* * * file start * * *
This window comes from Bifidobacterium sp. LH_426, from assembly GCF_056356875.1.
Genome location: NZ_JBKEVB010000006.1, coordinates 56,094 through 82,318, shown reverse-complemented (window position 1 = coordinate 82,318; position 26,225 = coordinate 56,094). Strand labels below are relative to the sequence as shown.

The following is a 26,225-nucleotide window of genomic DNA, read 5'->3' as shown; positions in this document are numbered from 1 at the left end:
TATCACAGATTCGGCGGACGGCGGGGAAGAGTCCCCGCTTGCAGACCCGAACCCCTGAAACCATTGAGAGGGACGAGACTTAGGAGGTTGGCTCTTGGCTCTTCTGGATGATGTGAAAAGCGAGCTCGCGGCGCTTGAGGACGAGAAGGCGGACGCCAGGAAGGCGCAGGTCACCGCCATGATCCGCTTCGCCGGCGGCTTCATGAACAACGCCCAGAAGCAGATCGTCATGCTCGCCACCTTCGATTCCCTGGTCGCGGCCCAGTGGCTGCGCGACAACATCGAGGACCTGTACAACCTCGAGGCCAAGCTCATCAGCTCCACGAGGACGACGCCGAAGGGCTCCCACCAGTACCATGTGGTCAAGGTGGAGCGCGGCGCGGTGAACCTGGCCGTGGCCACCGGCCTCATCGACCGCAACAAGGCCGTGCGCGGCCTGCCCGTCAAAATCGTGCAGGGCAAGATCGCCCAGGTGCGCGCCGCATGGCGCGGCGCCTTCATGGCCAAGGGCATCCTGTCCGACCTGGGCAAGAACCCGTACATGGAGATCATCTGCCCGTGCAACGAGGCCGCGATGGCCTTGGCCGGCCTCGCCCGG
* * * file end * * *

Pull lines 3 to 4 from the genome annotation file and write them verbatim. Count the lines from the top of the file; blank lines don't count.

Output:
The following is a 26,225-nucleotide window of genomic DNA, read 5'->3' as shown; positions in this document are numbered from 1 at the left end:
TATCACAGATTCGGCGGACGGCGGGGAAGAGTCCCCGCTTGCAGACCCGAACCCCTGAAACCATTGAGAGGGACGAGACTTAGGAGGTTGGCTCTTGGCTCTTCTGGATGATGTGAAAAGCGAGCTCGCGGCGCTTGAGGACGAGAAGGCGGACGCCAGGAAGGCGCAGGTCACCGCCATGATCCGCTTCGCCGGCGGCTTCATGAACAACGCCCAGAAGCAGATCGTCATGCTCGCCACCTTCGATTCCCTGGTCGCGGCCCAGTGGCTGCGCGACAACATCGAGGACCTGTACAACCTCGAGGCCAAGCTCATCAGCTCCACGAGGACGACGCCGAAGGGCTCCCACCAGTACCATGTGGTCAAGGTGGAGCGCGGCGCGGTGAACCTGGCCGTGGCCACCGGCCTCATCGACCGCAACAAGGCCGTGCGCGGCCTGCCCGTCAAAATCGTGCAGGGCAAGATCGCCCAGGTGCGCGCCGCATGGCGCGGCGCCTTCATGGCCAAGGGCATCCTGTCCGACCTGGGCAAGAACCCGTACATGGAGATCATCTGCCCGTGCAACGAGGCCGCGATGGCCTTGGCCGGCCTCGCCCGG